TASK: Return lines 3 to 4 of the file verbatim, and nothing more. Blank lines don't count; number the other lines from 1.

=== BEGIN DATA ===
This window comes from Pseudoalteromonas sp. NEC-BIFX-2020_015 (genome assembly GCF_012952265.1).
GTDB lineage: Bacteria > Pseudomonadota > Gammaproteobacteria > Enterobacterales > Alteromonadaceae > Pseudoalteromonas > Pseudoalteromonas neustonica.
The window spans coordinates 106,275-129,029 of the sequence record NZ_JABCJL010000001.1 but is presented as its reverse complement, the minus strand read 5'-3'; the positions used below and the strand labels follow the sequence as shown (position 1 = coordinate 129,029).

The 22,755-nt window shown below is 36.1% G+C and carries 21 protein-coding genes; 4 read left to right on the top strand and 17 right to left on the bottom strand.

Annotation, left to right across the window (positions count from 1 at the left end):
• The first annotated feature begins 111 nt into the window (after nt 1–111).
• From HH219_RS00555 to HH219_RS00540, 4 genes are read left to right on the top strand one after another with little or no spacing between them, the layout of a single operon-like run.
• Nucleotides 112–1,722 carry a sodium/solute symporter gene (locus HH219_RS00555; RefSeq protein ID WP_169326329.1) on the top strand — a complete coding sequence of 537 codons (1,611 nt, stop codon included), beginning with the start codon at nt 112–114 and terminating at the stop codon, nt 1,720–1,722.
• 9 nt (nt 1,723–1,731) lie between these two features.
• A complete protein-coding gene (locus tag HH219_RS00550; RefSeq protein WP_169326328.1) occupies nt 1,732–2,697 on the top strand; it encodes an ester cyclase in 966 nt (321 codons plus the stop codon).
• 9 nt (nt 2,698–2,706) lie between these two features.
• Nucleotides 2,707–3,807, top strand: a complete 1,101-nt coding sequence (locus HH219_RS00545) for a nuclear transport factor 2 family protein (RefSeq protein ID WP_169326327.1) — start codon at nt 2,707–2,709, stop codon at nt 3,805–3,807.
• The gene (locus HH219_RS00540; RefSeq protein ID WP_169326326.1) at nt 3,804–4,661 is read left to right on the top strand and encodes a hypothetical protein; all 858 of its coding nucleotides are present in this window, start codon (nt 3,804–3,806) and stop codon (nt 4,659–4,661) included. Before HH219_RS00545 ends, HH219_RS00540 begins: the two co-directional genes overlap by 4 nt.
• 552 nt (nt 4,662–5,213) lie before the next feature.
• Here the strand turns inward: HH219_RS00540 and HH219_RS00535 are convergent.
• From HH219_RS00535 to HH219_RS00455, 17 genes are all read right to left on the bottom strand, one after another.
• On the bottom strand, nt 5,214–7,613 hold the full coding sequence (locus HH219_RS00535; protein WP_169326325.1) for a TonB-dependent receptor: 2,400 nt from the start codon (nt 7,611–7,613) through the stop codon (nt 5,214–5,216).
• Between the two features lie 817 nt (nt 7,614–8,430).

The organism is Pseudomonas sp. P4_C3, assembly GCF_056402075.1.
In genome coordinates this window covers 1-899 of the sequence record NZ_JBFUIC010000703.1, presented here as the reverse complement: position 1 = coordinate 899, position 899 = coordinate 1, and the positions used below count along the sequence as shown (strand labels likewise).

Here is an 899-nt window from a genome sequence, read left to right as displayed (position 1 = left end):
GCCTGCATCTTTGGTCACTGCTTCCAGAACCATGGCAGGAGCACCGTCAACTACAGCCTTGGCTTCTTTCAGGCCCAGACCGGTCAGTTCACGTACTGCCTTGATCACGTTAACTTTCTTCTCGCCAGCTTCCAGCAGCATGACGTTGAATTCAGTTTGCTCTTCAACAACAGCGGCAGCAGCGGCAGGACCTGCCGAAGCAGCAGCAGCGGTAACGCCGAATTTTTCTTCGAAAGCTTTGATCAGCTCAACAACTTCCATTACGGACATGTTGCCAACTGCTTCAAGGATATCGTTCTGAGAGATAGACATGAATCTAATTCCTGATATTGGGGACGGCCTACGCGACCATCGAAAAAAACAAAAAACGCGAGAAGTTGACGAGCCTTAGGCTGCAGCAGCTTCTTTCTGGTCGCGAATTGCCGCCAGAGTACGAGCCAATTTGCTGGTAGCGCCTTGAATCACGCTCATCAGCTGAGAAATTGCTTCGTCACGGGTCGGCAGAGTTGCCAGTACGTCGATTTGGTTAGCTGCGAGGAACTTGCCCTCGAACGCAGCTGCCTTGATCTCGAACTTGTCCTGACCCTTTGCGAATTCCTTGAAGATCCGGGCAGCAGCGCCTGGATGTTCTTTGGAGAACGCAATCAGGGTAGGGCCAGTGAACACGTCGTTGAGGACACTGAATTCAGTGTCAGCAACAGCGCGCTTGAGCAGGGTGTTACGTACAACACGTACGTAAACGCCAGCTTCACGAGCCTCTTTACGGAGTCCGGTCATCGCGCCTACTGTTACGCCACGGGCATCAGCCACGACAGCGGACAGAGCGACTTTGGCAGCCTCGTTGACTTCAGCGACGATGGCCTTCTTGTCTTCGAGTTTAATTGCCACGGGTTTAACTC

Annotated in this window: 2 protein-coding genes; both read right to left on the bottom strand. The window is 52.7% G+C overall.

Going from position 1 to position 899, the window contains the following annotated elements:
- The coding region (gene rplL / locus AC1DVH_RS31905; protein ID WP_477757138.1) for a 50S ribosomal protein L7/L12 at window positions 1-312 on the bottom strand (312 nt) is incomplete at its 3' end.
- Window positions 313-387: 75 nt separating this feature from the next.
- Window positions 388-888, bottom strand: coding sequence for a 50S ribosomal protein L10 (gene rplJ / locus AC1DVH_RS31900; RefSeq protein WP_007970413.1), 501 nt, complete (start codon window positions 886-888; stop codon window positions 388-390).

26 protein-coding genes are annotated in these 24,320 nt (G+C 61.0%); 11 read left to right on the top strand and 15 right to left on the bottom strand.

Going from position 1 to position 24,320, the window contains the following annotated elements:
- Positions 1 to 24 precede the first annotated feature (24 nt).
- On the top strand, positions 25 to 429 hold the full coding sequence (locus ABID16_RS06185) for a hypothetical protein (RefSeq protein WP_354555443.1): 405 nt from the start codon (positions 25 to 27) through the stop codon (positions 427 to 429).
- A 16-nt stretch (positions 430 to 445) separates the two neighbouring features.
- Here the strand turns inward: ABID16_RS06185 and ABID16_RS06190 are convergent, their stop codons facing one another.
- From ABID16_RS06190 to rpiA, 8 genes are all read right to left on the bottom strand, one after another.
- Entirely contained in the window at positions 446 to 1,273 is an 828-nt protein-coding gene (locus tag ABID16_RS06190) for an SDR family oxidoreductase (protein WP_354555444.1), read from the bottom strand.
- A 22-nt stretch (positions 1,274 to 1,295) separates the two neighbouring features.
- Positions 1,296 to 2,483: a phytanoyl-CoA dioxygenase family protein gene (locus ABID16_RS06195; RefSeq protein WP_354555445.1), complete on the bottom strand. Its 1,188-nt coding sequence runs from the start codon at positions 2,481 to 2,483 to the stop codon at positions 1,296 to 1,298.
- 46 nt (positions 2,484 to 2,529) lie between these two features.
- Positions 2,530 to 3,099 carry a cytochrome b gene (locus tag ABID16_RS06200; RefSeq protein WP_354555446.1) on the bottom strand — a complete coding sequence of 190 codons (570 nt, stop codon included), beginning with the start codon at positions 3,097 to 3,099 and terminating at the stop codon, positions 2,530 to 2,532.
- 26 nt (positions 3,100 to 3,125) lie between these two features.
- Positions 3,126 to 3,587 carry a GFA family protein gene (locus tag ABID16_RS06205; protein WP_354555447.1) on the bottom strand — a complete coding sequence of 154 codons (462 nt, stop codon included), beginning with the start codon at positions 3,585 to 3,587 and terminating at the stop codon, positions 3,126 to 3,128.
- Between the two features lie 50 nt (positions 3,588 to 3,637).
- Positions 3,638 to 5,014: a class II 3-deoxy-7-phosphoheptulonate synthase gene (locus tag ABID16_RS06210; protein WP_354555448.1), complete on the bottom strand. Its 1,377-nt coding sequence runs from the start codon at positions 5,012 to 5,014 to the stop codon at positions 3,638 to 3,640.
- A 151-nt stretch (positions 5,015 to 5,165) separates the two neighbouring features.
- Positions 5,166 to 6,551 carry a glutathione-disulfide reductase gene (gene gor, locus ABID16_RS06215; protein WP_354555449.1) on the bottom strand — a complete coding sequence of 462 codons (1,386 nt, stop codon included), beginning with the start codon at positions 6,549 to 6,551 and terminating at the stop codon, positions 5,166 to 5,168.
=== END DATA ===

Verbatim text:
The window spans coordinates 106,275-129,029 of the sequence record NZ_JABCJL010000001.1 but is presented as its reverse complement, the minus strand read 5'-3'; the positions used below and the strand labels follow the sequence as shown (position 1 = coordinate 129,029).

The 22,755-nt window shown below is 36.1% G+C and carries 21 protein-coding genes; 4 read left to right on the top strand and 17 right to left on the bottom strand.